Copyright ©The Author(s) 2015. Published by Baishideng Publishing Group Inc. All rights reserved.
World J Gastroenterol. Jan 28, 2015; 21(4): 1099-1107
Published online Jan 28, 2015. doi: 10.3748/wjg.v21.i4.1099
Novel insights into the mechanisms whereby isoflavones protect against fatty liver disease
Long-Xin Qiu, Tong Chen
Long-Xin Qiu, Tong Chen, School of Life Sciences, Longyan University, Longyan 364000, Fujian Province, China
Long-Xin Qiu, Tong Chen, Key Laboratory of Preventive Veterinary Medicine and Biotechnology of Fujian Province, Longyan 364000, Fujian Province, China
Author contributions: Qiu LX and Chen T designed research; Qiu LX wrote the paper.
Supported by Science and Technology Planning Project of Longyan City, Grant No. 2012LY44; and Fujian Province, China, Grant No. 2010N0023.
Open-Access: This article is an open-access article which was selected by an in-house editor and fully peer-reviewed by external reviewers. It is distributed in accordance with the Creative Commons Attribution Non Commercial (CC BY-NC 4.0) license, which permits others to distribute, remix, adapt, build upon this work non-commercially, and license their derivative works on different terms, provided the original work is properly cited and the use is non-commercial. See:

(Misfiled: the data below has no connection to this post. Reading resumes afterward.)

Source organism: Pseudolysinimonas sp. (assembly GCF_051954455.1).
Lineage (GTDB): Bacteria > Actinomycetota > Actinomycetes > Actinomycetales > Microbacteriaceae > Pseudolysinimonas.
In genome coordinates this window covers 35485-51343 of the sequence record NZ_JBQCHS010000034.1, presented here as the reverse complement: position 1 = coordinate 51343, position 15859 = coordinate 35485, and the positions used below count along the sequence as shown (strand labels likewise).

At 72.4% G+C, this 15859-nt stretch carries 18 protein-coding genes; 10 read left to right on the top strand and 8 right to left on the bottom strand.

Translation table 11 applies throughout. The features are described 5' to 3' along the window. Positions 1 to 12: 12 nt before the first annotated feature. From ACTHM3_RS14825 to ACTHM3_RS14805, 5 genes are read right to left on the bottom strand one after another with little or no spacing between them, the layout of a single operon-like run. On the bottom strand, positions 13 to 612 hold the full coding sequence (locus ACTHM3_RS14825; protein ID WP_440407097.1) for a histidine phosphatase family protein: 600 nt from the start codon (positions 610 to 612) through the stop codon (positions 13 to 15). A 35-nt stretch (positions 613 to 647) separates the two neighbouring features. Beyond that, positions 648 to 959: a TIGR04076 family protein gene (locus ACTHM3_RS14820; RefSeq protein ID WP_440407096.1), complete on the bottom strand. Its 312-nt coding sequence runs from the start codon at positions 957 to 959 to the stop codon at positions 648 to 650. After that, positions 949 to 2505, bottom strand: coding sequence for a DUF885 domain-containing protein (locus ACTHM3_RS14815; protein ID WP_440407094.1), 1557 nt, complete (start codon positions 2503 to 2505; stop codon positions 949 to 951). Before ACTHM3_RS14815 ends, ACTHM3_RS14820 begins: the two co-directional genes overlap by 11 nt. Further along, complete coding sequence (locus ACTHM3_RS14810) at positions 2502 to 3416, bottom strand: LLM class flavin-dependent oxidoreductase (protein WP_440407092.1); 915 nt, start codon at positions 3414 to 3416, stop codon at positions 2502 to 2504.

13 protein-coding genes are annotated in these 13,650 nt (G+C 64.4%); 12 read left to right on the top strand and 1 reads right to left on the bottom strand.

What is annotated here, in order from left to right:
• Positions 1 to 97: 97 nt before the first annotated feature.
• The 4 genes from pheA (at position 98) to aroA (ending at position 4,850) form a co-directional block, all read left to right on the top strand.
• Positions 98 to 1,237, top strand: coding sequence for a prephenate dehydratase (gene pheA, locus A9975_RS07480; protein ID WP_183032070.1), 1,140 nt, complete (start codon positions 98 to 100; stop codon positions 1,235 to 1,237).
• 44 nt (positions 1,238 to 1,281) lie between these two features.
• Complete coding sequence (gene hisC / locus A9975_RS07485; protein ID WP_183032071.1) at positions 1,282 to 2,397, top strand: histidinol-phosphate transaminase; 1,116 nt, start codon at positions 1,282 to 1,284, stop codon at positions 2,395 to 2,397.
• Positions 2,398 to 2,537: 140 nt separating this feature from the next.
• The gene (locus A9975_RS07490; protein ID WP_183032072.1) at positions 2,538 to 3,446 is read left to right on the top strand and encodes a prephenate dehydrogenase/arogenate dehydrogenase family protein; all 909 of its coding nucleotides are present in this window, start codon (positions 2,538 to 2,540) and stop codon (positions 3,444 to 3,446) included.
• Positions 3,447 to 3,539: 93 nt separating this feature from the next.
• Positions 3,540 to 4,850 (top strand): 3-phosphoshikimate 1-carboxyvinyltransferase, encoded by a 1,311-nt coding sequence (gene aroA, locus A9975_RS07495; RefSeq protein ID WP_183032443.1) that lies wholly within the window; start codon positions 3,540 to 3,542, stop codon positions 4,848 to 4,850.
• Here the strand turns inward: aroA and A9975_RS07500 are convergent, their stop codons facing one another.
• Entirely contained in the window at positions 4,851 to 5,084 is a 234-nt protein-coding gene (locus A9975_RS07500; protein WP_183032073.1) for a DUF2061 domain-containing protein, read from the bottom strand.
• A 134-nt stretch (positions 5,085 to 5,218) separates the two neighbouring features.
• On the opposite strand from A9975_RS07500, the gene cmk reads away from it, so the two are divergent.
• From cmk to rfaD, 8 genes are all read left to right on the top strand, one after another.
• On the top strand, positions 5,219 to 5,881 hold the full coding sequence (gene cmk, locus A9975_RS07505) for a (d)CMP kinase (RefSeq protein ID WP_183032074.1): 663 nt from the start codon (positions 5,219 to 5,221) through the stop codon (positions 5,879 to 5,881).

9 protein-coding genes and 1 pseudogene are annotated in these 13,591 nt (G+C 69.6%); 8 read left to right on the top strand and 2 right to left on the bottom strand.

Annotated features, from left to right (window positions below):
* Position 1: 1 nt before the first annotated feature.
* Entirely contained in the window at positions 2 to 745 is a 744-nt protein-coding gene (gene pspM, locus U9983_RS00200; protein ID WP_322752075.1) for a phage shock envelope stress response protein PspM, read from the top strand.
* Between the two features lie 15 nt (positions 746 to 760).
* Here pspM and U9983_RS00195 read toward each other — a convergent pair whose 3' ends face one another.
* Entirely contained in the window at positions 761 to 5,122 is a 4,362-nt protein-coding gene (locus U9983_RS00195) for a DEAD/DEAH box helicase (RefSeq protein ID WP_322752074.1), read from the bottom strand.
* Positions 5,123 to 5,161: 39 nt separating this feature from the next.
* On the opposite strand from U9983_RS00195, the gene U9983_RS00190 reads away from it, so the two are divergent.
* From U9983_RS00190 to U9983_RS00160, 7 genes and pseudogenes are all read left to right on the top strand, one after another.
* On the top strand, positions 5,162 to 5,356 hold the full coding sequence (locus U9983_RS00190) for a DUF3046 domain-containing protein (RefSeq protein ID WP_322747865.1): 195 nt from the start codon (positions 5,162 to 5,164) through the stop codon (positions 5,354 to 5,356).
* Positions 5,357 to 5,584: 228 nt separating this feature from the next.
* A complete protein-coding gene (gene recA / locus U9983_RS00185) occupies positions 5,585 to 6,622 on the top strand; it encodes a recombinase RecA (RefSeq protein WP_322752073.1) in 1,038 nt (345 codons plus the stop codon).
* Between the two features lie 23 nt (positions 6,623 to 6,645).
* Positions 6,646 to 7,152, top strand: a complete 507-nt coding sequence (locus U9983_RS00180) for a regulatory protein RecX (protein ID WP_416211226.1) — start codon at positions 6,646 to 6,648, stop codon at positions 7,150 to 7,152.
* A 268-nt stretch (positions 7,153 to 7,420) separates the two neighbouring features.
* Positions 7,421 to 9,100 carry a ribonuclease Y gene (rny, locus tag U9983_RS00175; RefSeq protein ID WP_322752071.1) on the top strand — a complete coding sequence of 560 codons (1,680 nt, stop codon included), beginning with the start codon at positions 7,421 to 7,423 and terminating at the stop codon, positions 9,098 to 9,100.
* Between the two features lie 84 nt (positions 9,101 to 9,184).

Correspondence to: Long-Xin Qiu, PhD, School of Life Sciences, Longyan University, 1 North Dongxiao Road, Longyan 364000, Fujian Province, China.
Telephone: +86-597-2793889 Fax: +86-597-2793889
Received: May 26, 2014
Peer-review started: May 27, 2014
First decision: June 27, 2014
Revised: July 11, 2014
Accepted: September 5, 2014
Article in press: September 5, 2014
Published online: January 28, 2015
Core Tip

Core tip: The aldose reductase (AR)/polyol pathway has recently been reported to be involved in the development of fatty liver disease (FLD) via various pathways. Some isoflavones have been reported to be potent AR inhibitors. Here, we review the anti-FLD actions of isoflavones and the proposed mechanism whereby isoflavones protect against FLD, with regard to the AR/polyol pathway. We propose that isoflavones block the AR/polyol pathway to suppress fructose production in the liver, improve peroxisome-proliferator-activated-receptor-α-mediated fatty acid oxidation, ameliorate cytochrome-P450-2E1-mediated oxidative stress, and attenuate AR/gut bacterial endotoxin-mediated cytokine overproduction, which in turn alleviates the progression of FLD.